The Science papers focus on observations made from May to September 2012 by Voyager 1’s cosmic ray, low-energy charged particle and magnetometer instruments, with some additional charged particle data obtained through April of this year.

Voyager 2 is about 9 billion miles (15 billion kilometers) from the sun and still inside the heliosphere. Voyager 1 was about 11 billion miles (18 billion kilometers) from the sun Aug. 25 when it reached the magnetic highway, also known as the depletion region, and a connection to interstellar space. This region allows charged particles to travel into and out of the heliosphere along a smooth magnetic field line, instead of bouncing around in all directions as if trapped on local roads. For the first time in this region, scientists could detect low-energy cosmic rays that originate from dying stars.

“We saw a dramatic and rapid disappearance of the solar-originating particles. They decreased in intensity by more than 1,000 times, as if there was a huge vacuum pump at the entrance ramp onto the magnetic highway,” said Stamatios Krimigis, the low-energy charged particle instrument’s principal investigator at the Johns Hopkins University Applied Physics Laboratory in Laurel, Maryland. “We have never witnessed such a decrease before, except when Voyager 1 exited the giant magnetosphere of Jupiter, some 34 years ago.”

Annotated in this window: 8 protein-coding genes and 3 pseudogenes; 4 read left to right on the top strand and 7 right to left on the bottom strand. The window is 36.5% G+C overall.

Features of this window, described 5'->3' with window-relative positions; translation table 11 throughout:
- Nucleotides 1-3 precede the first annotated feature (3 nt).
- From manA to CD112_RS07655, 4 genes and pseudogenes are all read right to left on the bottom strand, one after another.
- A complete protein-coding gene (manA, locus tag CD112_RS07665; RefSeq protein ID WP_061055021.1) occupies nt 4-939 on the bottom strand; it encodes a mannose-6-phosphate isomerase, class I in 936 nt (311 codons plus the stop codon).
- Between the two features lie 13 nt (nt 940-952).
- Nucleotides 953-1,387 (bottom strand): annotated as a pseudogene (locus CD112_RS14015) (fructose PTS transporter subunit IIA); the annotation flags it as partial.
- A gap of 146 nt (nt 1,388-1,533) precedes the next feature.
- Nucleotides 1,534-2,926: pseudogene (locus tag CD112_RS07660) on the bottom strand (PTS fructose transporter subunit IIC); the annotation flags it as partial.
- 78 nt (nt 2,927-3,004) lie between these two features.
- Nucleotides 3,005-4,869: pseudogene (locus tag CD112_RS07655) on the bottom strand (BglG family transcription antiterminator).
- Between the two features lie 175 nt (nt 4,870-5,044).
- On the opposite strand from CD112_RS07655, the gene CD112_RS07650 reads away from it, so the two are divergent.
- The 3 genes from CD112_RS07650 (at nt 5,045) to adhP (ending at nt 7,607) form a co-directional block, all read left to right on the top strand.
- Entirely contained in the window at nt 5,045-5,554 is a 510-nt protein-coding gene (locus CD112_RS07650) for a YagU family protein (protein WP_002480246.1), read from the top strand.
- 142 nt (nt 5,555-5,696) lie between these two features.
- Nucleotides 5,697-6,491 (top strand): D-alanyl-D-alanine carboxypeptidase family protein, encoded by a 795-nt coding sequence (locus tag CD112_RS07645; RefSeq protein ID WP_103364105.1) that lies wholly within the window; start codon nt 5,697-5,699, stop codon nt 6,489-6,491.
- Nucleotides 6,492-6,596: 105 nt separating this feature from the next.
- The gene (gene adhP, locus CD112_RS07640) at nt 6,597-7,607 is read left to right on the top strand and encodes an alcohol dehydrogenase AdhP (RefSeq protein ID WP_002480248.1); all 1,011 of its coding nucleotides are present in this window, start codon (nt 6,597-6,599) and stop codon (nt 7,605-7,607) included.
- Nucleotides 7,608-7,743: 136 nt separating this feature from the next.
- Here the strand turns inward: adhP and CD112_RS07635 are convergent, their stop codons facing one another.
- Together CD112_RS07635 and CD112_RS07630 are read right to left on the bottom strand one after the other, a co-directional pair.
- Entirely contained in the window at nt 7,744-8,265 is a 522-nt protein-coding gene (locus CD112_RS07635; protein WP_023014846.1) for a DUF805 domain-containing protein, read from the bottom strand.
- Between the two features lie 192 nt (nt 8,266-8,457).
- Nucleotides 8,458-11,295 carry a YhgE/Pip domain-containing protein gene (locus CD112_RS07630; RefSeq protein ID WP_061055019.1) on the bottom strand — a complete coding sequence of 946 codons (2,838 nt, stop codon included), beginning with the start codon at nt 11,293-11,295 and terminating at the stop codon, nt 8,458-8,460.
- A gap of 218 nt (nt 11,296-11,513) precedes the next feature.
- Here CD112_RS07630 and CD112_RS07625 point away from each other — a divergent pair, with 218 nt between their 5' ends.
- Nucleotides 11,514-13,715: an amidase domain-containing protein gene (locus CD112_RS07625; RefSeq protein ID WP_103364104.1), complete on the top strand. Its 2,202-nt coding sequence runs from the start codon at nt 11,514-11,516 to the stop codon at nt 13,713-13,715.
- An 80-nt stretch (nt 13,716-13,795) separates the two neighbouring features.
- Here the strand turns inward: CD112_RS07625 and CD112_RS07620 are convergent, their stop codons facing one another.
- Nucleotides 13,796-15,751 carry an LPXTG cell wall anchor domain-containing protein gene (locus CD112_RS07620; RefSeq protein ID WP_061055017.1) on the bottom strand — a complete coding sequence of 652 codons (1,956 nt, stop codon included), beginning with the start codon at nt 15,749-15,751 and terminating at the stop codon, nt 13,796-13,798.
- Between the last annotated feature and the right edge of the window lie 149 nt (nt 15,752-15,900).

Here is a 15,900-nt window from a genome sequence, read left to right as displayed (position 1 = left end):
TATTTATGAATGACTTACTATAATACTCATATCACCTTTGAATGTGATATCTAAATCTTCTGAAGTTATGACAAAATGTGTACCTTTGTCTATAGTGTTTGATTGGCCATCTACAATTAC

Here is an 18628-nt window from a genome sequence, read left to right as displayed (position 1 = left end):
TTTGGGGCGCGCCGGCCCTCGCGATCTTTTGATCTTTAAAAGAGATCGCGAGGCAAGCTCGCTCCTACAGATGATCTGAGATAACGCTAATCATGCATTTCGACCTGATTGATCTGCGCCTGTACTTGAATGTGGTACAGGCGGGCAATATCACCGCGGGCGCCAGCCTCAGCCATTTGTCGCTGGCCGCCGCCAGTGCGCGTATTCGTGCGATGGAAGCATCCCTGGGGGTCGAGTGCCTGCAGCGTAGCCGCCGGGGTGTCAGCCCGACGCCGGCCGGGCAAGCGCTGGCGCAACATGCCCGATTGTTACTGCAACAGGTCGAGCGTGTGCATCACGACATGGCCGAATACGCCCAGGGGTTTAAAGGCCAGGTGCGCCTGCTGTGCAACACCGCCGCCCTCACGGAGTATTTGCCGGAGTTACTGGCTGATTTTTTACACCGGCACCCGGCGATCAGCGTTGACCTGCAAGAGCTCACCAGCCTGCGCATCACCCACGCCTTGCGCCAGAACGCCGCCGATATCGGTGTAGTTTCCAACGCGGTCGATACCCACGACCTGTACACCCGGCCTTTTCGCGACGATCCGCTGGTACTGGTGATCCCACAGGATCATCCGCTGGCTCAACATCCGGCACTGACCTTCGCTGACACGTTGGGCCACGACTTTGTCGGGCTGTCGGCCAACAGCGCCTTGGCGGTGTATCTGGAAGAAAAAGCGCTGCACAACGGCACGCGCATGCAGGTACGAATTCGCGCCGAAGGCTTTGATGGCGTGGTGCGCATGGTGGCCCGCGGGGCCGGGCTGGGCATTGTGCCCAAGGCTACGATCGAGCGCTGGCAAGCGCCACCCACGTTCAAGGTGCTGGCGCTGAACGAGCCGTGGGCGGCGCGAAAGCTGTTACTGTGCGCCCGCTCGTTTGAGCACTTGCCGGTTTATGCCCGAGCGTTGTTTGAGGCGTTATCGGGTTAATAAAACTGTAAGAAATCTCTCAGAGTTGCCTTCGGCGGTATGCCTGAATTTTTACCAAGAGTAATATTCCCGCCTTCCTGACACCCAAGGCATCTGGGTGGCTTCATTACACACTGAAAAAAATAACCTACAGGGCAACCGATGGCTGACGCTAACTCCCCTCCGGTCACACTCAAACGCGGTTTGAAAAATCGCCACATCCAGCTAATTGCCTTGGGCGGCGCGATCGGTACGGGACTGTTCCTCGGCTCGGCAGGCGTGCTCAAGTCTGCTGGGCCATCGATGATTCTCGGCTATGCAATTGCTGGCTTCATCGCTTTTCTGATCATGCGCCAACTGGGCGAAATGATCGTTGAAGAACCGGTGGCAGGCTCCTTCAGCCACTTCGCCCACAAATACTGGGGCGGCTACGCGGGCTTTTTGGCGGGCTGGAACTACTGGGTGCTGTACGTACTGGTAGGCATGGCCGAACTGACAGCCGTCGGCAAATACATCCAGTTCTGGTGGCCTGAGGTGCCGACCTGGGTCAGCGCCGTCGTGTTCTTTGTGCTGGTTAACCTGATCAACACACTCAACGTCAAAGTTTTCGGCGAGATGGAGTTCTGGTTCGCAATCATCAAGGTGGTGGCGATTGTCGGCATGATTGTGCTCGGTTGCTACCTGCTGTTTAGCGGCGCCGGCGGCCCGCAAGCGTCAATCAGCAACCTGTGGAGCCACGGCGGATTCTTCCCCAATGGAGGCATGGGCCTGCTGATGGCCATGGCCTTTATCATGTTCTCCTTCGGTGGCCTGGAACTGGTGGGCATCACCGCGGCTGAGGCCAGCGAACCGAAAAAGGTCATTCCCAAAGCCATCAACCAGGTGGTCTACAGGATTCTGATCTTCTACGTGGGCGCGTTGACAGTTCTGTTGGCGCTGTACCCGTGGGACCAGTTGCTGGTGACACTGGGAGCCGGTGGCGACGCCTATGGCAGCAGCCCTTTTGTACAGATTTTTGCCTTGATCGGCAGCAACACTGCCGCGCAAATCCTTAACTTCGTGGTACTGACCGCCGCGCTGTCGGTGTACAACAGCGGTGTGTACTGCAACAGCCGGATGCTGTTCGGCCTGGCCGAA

Other charged particle behavior observed by Voyager 1 also indicates the spacecraft still is in a region of transition to the interstellar medium. While crossing into the new region, the charged particles originating from the heliosphere that decreased most quickly were those shooting straightest along solar magnetic field lines. Particles moving perpendicular to the magnetic field did not decrease as quickly. However, cosmic rays moving along the field lines in the magnetic highway region were somewhat more populous than those moving perpendicular to the field. In interstellar space, the direction of the moving charged particles is not expected to matter.